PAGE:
Achille Funi attended the Dosso Dossi Municipal School of Art in Ferrara from the age of 12 to 15. In 1906, he moved to Milan to attend the Brera Academy of Fine Arts, where he trained under Cesare Tallone. He soon became involved with Carlo Carrà, Leonardo Dudreville and Antonio Sant’Elia.
Inevitably, he joined the Futurist group, but, as Boccioni also pointed out, he always managed to maintain a strong contact with reality through the volumetric presence of the figure. After exhibiting with the Futurist group Nuove Tendenze, he enlisted as a volunteer during the First World War.
He was one of the signatories of the manifesto Contro tutti i ritorni in pittura of 1920, still strongly linked to the Futurist concept of the exaltation of dynamism and modernity. But Achille Funi nevertheless maintained the firm plasticity that had always distinguished him, even in the simultaneous, rhythmic compositions of his Futurist works. Thus, it was already written that he would gradually distance himself from the Avant-garde in favour of a return to order based entirely on the evocation of Renaissance schemes.
Antonello Da Messina, Bellini and Raphael wisely entered Funi’s paintings, passing through the filter of the purist 19th century. In 1922 he met Margherita Sarfatti, who initiated his participation in the group Sette Pittori del Novecento (Seven painters of the 20th century), with whom he exhibited Terra e maternità at the Venice Biennale of the same year.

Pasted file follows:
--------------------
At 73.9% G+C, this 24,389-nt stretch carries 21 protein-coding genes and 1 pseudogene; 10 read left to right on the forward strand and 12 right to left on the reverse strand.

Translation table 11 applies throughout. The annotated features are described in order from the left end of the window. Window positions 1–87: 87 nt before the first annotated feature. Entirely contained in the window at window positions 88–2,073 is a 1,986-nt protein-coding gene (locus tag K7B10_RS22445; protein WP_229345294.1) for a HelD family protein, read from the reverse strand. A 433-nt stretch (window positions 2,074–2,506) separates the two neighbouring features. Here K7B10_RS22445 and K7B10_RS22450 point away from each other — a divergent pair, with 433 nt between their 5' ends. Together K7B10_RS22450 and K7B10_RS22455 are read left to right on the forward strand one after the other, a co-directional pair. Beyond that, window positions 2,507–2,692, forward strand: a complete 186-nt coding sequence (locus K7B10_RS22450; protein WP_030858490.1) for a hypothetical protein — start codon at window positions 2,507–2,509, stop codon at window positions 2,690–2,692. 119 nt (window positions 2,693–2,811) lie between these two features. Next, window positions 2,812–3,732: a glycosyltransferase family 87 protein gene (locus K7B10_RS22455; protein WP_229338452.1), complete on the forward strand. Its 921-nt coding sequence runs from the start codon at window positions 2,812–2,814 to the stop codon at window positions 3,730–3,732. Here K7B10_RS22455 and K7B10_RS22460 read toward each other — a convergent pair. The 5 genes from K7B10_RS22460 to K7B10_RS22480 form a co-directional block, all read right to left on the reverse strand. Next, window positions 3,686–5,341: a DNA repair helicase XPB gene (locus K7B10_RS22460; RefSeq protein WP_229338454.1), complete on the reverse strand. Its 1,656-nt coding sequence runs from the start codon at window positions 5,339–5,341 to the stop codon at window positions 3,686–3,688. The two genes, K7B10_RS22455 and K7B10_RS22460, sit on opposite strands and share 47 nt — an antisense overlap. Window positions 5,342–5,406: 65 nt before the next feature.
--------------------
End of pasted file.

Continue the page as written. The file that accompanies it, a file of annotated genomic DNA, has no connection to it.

In 1923, with the other seven painters, he exhibited at the Pesaro Gallery and the following year, he sent L’architetto Chiattone, L’abbandonata, Giovinetta and Una persona e due età to the Biennale, all paintings characterised by a strong reference to classical art and solid, monumental bodies.
He exhibited with the Novecento Italiano in 1926 and 1929, becoming one of the most canonical interpreters of the return to order. The very delicate Venus in Love, together with eight other paintings, appeared at the 1928 Biennale, while at the 1930 Biennale he sent The Sibyl, Latin Venus, Melancholy and Portrait.
He was present at the first Roman Quadrennial in 1931 with paintings such as Ragazze alla finestra, Nudo, and Il foro romano, all of which were strongly linked to the Renaissance world: the compositions perfectly respected perspective, the black backgrounds containing mysterious portraits were reminiscent of Antonello da Messina and Piero della Francesca, but everything was reinterpreted in a profoundly modern key.
Funi’s first experiences as a muralist date back to these years, and in 1933 he and Sironi signed the Manifesto of Mural Painting. In the Sala della Consulta in Ferrara’s Palazzo Comunale in 1937, he painted the Mito di Ferrara (Myth of Ferrara), based on Ariosto: this powerful cycle revives the influence of Ferrara’s Renaissance painters such as Cosmè Tura and Ercole De Roberti. He then frescoed the Cristo Re in Rome and in 1945 he was awarded the chair of painting at the Accademia Carrara.
A major personal exhibition was held at the Galleria del Milione in Milan in 1937, where he exhibited eighty works, including cartoons for the frescoes in the church of San Francesco in Tripoli. At the Quadriennale in 1939, a personal room was dedicated to him in which he presented Figura femminile, Autoritratto, Mia madre, Mio padre and another vast series of cartoons for Tripoli.
In his later years, in addition to figure paintings and wall cycles, he devoted attention to landscape painting. He died in Appiano Gentile in 1972.